Life is Hard. Wear a Helmet.

Life is Hard. Wear a Helmet

Virginia State Constitution: Article 1; Section 13
That a well regulated militia, composed of the body of the people, trained to arms, is the proper, natural, and safe defense of a free state, therefore, the right of the people to keep and bear arms shall not be infringed; that standing armies, in time of peace, should be avoided as dangerous to liberty; and that in all cases the military should be under strict subordination to, and governed by, the civil power.

Alabama State Constitution: Article 1: Section 26
That every Citizen has a right to bear arms in defense of himself and the State.

Thursday, October 30, 2014

Those Things We Don't Talk About

VA Forgets Veteran's Suicide, Send His New Benefits Card to His Sister

I'm dealing with the bureaucratic mess that is the VA right now.
No, it's not PTSD, but if I go through another week of absolutely zero response to email and phone messages, I may need some anger management counseling.

Wednesday, October 29, 2014

Hump Day Rule 5 - Simone Holtznagel

Paul Marciano, founder of Guess jeans, "discovered" her on Instagram and offered her a job modeling their clothes.

Is that what they call it now...discovering?

Tuesday, October 28, 2014

Lone Wolf?

Naked Man Accused of Raping Pit Bull in Neighbor's Yard, Says ISIS Sent Him



Monday, October 27, 2014

Memory Lane

Back when we were first stationed in Okinawa, the only milk we had was "filled milk".
It was powdered milk that was shipped from the states, then reconstituted there in Oki with a mixture of water and peanut oil. They had to put some of the fats back into the milk.

That stuff was nasty. Oh sure, you could get used to it after six months to a year, but I could never get used to it to the point that I could drink it straight. I could only have it poured over cereal or something. We got to Oki at the end of '92, so it must have been by about '96 or '97 that the plant where they did the reconstitution started to really go downhill. We would get clumps of unmixed powder, or slimy blobs of oil in our milk when we poured it out onto our cereal.
That was also right about the time that the Air Force discovered Ultra-pasteurized milk. It has a shelf life of several months, even without being refrigerated. You can find it in grocery stores if you look around. It's not stored cold, so they usually have it on a shelf somewhere.  It keeps even longer if you refrigerate it.

So the plant on Oki where they did the reconstitution went right out of business. All the GIs on the island were pretty damn happy about the new "fresh" milk. Of course, that was right about the time that it started to get real difficult to get fresh fruit in the commissary. Apparently most of the fruit arriving from the states was found to be "infested" and getting dumped in the ocean.
I'm not suggesting that these two events had anything to do with each other. I'm sure it was just a coincidence.

My first trip back to the states, after just two years over there. I was walking through the terminal during my layover in LAX and in one of those little convenience store/newsstand places, what did I see?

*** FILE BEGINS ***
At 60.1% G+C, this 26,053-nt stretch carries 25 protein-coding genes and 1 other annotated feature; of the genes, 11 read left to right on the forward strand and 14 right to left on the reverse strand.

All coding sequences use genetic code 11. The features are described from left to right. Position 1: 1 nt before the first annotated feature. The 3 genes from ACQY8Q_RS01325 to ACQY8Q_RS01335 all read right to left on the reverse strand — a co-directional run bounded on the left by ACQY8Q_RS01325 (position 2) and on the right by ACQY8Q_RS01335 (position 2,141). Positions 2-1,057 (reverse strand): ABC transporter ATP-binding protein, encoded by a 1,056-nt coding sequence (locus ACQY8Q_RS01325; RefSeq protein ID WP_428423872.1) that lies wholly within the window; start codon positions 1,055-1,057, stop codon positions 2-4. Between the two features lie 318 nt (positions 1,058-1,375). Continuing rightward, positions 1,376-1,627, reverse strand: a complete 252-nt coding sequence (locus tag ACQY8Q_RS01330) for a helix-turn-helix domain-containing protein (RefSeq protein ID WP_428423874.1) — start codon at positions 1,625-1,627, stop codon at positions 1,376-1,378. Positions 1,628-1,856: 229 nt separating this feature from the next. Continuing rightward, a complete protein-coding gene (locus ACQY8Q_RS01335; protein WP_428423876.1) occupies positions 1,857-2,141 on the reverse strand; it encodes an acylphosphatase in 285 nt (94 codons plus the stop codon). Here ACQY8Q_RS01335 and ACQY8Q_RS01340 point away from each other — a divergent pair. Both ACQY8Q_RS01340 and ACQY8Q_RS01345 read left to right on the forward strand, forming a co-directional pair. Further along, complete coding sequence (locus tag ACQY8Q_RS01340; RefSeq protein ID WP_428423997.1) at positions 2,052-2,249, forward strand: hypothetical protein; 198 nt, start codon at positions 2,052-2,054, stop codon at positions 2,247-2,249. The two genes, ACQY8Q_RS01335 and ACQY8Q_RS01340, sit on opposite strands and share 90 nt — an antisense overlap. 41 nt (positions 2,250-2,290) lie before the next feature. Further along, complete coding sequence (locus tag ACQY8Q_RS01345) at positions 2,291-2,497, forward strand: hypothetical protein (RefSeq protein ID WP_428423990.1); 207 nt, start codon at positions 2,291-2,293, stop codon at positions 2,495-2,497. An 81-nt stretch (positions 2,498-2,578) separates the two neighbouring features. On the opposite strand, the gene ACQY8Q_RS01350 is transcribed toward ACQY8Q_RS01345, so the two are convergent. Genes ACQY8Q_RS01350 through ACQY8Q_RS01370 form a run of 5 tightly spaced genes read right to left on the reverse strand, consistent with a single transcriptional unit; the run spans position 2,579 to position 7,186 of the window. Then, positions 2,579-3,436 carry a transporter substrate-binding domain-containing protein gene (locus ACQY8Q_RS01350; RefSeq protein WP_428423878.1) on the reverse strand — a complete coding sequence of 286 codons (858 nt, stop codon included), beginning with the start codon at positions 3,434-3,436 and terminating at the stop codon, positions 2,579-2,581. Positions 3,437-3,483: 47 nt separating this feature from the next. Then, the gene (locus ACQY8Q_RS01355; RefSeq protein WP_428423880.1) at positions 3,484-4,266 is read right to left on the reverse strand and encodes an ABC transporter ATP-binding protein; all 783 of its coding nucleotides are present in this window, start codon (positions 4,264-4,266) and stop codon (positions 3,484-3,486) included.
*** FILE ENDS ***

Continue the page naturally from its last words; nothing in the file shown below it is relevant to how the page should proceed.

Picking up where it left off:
A cooler full of frosty condensation-coated milk. Real milk in little pint bottles. I slapped a ten-dollar bill down on the counter and grabbed a pint and started drinking it without saying a word. I slammed that pint back in about three big gulps, interrupted only by the vaguely sexual groaning noises coming from the back of my throat. It was creamy delicious like liquid ice cream. The sweetness was almost overpowering.
I stood and looked at the young lady behind the counter, then looked down at the change that she had put down from my ten. (Egad. I paid too much)
I grabbed another pint and went right back to it, only with less groaning the second time.

We moved on to England in 2000, where we started getting two quarts delivered to our door every week direct from the dairy. That was when I found out how really bad the ultra-pasteurized stuff I'd been drinking was.


Sunday, October 26, 2014

Sunday morning sleep-in #109

Alabama should have a pro football team.

What's with three teams in Florida?
Admittedly, they all suck, but if we could move just one of them up here to Alabama and start stacking it with Alabama and Auburn grads....

Outdoor temp dropped to 55!
Time to dig out the "winter wardrobe".

Ran the heat in the house for the first time this season, for an hour or so in the morning.
I have chainsaw and axe ready, but no one knocking on my door asking me to cut up and haul away their trees.
Looks like I'll have to call my firewood guy. Man, I hate paying for firewood.
Remember when you could get a cord of wood for about $200? Yeah, I'm that old.


Saturday, October 25, 2014

Saturday Morning Coffee #129


It's not a tale of two cities, more like a tale of two worlds.

Another school shooting, this time up in Washington state.

And then an article about an Oklahoma high school allowing seniors to submit pictures for the yearbook of them with their guns.

This is not a rant about the cultural differences between the coastal regions and "flyover country", although they are vast and obvious. It's more of a rant about how these two news stories were both printed at a nationally syndicated level.
There is a presupposition that allowing our children and young adults to even see a picture of a gun is "dangerous" and could "cause problems", and that this story is as nationally important as an actual school shooting.
In a sane world, the second article would never have made it into print.

This is why we will lose if we do not remain vigilant in our defense of our second amendment rights.

I would love to shove this information into the Eloi and Morlock mold, but it doesn't quite fit there, does it?


Among all the other news, an old soldier slips quietly away.

RIP CSM Robert Gallagher